contract. In cases where people explicitly agreed to a contract knowing
it would grant act-on-behalf power, it is therefore impossible to
conclude that it wouldn't work. (This is the precedent of CFJ 1941; I
understand that at the time at least one player thought act-on-behalf
wouldn't work at all, but since then it seems established as a working
concept.)

So the precedent is that a player can grant power of attorney via
contract (and that it lasts as long as the contract does, and can be
modified by the contract itself). It is also interesting that although
it used to be impossible to use power of attorney to deregister someone
(although you could do anything else with it as long as you didn't
violate R101), the modern version seems to allow deregistration (for
instance when ehird was ripped apart by walnuts). (Note that this is all
based on precedent and custom not on rules; i.e. this is more Nomic 217
than Agora. It's really annoying having to fall back on rule 217; I'm
one of those players who likes rules rather than merely customs and
CFJs. Maybe we should legislate to get out of this situation.)

However, the important issue in this CFJ is one that isn't covered by
the rules, and has never come up before; if someone does not agree to an
amendment to a contract which would grant act-on-behalf rights, but is
instead mousetrapped into it, does the grant happen?

There are several arguments to consider. First, the mousetrap certainly
seems to work to create SHALL requirements on a player, although TITE
would seem to prevent these working. (Imagine this scenario:
ehird/Wooble amend the Protection Racket so that BobTHJ SHALL give them
50 Coins each, BobTHJ doesn't, ehird/Wooble calls an equity case
claiming that things didn't happen according to the contract! Probably
that would end up with a null judgement, or worse.) As SHALL
requirements are blocked by TITE in this situation, should act-on-behalf
be? It isn't defined either way by the rules, but it is very much in the
spirit of TITE to block act-on-behalf too; an equity case, if it were
created, would clearly find the situation inequitable and do something
to correct it. However, two of the parties to the contract don't want to
call an equity case, and the third tried to but potentially it was
remotely retracted. (This is yet another TITE scam, that rule severely
needs fixing; however, it is not the place of a judge to deprive players
of a valid Scam merely because it was a scam, just to determine whether
it worked or not.) If TITE were more widely supported, I think this
would be a relatively strong argument in favour of the act-on-behalf not
working; however, TITE is controversial, buggy, and not generally agreed
upon, and so I can't take it as influencing game custom all that
strongly. It is a rule, though, so this argument is mildly in favour.
(This is balanced somewhat by the argument that valid scams should not
arbitrarily be blocked by judges, I'm not sure if that applies here but
it's strong game custom that it should be followed if it does.)

Another potential reason to find that the act-on-behalf fails is rule
101. Much of it is designed to prevent mousetraps; in this situation, a
valid mousetrap appears to have occured despite rule 101, allowing a
contract a player's a member of to be modified without eir consent.
However, act-on-behalf is defined entirely by custom not rules at the
moment. Therefore, presumably rule 101 protections on it would be
defined entirely by custom not rules, and this hasn't come up yet at
all. I know that Warrigal, in particular, thinks that this protection
should exist even if it doesn't yet; and there seems to be no game
custom or past judgements at all with respect to this particular
question. With game custom and past judgements missing, rule 217 says we
have to look at common sense, and the best interests of the game. Common
sense does not seem to give much of an answer here either; mousetrapping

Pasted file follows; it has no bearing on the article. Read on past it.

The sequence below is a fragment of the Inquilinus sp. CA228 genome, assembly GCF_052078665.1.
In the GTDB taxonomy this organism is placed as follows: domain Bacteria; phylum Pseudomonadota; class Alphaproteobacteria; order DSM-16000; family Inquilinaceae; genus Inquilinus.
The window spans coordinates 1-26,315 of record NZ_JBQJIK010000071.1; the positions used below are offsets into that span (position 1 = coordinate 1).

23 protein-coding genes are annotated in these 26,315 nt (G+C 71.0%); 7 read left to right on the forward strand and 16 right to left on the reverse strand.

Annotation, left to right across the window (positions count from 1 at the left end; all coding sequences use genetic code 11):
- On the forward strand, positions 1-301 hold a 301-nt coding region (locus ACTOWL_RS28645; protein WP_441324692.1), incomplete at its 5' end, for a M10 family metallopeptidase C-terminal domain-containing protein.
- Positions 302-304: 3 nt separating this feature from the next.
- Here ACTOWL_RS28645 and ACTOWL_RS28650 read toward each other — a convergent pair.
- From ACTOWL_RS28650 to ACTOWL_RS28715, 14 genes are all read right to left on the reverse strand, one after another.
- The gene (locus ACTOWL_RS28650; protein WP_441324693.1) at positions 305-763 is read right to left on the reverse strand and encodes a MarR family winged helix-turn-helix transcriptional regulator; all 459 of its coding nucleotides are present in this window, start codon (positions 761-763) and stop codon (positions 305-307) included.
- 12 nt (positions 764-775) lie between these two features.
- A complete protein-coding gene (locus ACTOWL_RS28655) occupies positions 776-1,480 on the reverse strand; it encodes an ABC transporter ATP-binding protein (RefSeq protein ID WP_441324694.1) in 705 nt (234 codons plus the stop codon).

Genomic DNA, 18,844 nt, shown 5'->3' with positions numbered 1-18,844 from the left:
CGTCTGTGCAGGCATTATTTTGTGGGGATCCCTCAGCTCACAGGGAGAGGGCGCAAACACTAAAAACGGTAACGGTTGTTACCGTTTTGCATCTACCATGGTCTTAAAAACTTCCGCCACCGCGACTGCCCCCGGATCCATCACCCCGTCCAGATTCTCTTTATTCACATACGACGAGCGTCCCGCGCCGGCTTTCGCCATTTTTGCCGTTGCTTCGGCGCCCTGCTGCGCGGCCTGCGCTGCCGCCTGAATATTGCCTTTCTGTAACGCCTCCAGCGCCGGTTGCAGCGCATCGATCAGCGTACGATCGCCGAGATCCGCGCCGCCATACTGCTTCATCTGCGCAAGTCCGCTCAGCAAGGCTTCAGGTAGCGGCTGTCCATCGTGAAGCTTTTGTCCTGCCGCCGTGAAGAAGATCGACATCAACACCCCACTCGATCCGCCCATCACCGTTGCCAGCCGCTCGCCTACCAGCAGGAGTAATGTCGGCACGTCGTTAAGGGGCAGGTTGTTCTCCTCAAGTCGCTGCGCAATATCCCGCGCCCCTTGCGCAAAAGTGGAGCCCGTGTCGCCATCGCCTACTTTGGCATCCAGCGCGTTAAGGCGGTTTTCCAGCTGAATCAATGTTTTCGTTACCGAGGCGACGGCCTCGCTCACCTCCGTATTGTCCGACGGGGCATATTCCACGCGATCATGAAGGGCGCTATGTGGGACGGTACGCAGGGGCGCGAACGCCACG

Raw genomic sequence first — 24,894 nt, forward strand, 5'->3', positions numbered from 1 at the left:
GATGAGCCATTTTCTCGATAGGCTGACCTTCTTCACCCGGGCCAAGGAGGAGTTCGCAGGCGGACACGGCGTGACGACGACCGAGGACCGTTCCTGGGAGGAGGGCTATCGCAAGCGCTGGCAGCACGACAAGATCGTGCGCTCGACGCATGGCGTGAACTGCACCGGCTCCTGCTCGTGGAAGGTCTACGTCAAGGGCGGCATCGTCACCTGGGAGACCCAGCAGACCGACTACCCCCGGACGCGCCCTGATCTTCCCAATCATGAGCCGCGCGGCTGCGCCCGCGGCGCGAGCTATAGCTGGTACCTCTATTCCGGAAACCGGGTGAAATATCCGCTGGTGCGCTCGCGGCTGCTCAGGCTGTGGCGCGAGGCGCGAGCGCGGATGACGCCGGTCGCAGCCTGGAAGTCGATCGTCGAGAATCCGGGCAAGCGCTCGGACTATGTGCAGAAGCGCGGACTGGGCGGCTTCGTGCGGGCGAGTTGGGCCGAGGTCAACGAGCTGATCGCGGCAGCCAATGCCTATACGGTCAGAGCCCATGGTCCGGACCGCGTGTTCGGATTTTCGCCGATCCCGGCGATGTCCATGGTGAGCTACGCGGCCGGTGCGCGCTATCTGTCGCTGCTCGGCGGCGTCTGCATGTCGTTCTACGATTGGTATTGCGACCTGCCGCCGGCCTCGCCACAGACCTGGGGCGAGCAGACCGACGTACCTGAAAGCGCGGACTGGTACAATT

someone to act on eir behalf is not obviously absurd, but nor is it
obviously correct. As for the best interests of the game; it's necessary
to balance scams against mousetraps, so to speak. The problem is that
either judgement seems plausible; Scamsters having fun is one of the
charms of Agora, but it's not worth making life too easy for them, and
the game isn't all scams either; there's legitimate gameplay involved
too. (Note that the Protection Racket was itself intended as some kind
of scam, or at least a massive corruption of the judicial system.) In
short, a question on which the rules draw a blank altogether. I haven't
seen something like this in Agora beforehand; maybe I should just judge
UNDECIDABLE. Or FLOYD, despite me not actually wanting that verdict in
the rules.

The final question is what exactly it is that gives someone the right to
act-on-behalf. Agreeing to a contract that allows it? Agreeing to an
amendment that allows it? Having a contract modified to allow it while
you are a party? This question has come up once before, around the Vote
Market was modified from majority support for changes to
without-3-objections. In
<http://www.mail-archive.com/agora-business@agoranomic.org/msg05818.html>,
Goethe argues that it is not protective of an individual's interests to allow
a majority-consent change (foretelling the scam this CFJ is about,
incidentally); interesting here is that:
      * e seemed to think that the act-on-behalf change would work, and
      * it seemed clear that such a change was going too far, in a way,
        from the point of view of at least one party to the contract
        (this goes back to the second point).
It seems likely that in the case of the Vote Market people who supported
the majority change in question would have been bound by the new
act-on-behalf clause (if it had passed, which it didn't); as for people
opposing, the situation didn't come up, but Goethe seemed to think both
that it would and that it shouldn't. So pretty much a draw here, too.

The scam in question is now over, having been defeated by a counter-scam,
and I have to make a decision; I judge FALSE, as it seems the most
appropriate. In the ruleset of today, with the customs of today,
act-on-behalf is granted by agreeing to a contract, or an amendment to a
contract, that makes it possible, or at least not objecting during an
objection period (implicit consent). If someone is mousetrapped into a
contract or an amendment on it, then act-on-behalf does not work,
because it was never granted, neither explicitly nor implicitly. (In
keeping with Goethe's judgement on CFJ 2213, act-on-behalf is not
granted merely by agreeing to a contract that does not mention it, just
because it could theoretically in the future be modified.)